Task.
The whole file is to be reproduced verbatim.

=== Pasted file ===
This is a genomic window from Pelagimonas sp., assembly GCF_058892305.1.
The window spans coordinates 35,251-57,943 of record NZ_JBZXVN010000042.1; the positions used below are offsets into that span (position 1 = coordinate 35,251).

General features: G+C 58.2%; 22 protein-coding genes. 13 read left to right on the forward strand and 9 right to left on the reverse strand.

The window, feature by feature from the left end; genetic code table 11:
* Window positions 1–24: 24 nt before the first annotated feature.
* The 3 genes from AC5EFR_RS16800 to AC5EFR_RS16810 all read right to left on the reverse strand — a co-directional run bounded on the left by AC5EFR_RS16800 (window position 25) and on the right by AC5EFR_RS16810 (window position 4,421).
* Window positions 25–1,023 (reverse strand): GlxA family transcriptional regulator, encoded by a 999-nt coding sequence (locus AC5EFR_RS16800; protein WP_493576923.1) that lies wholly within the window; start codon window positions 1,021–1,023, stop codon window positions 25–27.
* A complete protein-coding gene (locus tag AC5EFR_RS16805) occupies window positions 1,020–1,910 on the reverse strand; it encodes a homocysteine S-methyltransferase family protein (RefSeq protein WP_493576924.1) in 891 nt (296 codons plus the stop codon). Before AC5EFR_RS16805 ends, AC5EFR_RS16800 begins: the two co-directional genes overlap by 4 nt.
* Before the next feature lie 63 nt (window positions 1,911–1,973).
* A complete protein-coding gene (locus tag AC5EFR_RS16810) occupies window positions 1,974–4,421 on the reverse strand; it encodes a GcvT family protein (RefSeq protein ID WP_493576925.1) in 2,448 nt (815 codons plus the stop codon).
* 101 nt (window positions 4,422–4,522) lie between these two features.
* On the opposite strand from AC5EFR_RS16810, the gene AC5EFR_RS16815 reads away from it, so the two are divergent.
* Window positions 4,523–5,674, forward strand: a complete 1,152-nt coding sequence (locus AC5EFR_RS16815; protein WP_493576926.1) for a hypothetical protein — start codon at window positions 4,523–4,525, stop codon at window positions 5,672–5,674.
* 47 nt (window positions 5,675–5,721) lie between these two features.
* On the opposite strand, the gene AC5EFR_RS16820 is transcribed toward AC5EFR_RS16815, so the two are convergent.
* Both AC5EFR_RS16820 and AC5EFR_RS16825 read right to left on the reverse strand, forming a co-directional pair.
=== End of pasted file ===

This is a genomic window from Pelagimonas sp., assembly GCF_058892305.1.
The window spans coordinates 35,251-57,943 of record NZ_JBZXVN010000042.1; the positions used below are offsets into that span (position 1 = coordinate 35,251).

General features: G+C 58.2%; 22 protein-coding genes. 13 read left to right on the forward strand and 9 right to left on the reverse strand.

The window, feature by feature from the left end; genetic code table 11:
* Window positions 1–24: 24 nt before the first annotated feature.
* The 3 genes from AC5EFR_RS16800 to AC5EFR_RS16810 all read right to left on the reverse strand — a co-directional run bounded on the left by AC5EFR_RS16800 (window position 25) and on the right by AC5EFR_RS16810 (window position 4,421).
* Window positions 25–1,023 (reverse strand): GlxA family transcriptional regulator, encoded by a 999-nt coding sequence (locus AC5EFR_RS16800; protein WP_493576923.1) that lies wholly within the window; start codon window positions 1,021–1,023, stop codon window positions 25–27.
* A complete protein-coding gene (locus tag AC5EFR_RS16805) occupies window positions 1,020–1,910 on the reverse strand; it encodes a homocysteine S-methyltransferase family protein (RefSeq protein WP_493576924.1) in 891 nt (296 codons plus the stop codon). Before AC5EFR_RS16805 ends, AC5EFR_RS16800 begins: the two co-directional genes overlap by 4 nt.
* Before the next feature lie 63 nt (window positions 1,911–1,973).
* A complete protein-coding gene (locus tag AC5EFR_RS16810) occupies window positions 1,974–4,421 on the reverse strand; it encodes a GcvT family protein (RefSeq protein ID WP_493576925.1) in 2,448 nt (815 codons plus the stop codon).
* 101 nt (window positions 4,422–4,522) lie between these two features.
* On the opposite strand from AC5EFR_RS16810, the gene AC5EFR_RS16815 reads away from it, so the two are divergent.
* Window positions 4,523–5,674, forward strand: a complete 1,152-nt coding sequence (locus AC5EFR_RS16815; protein WP_493576926.1) for a hypothetical protein — start codon at window positions 4,523–4,525, stop codon at window positions 5,672–5,674.
* 47 nt (window positions 5,675–5,721) lie between these two features.
* On the opposite strand, the gene AC5EFR_RS16820 is transcribed toward AC5EFR_RS16815, so the two are convergent.
* Both AC5EFR_RS16820 and AC5EFR_RS16825 read right to left on the reverse strand, forming a co-directional pair.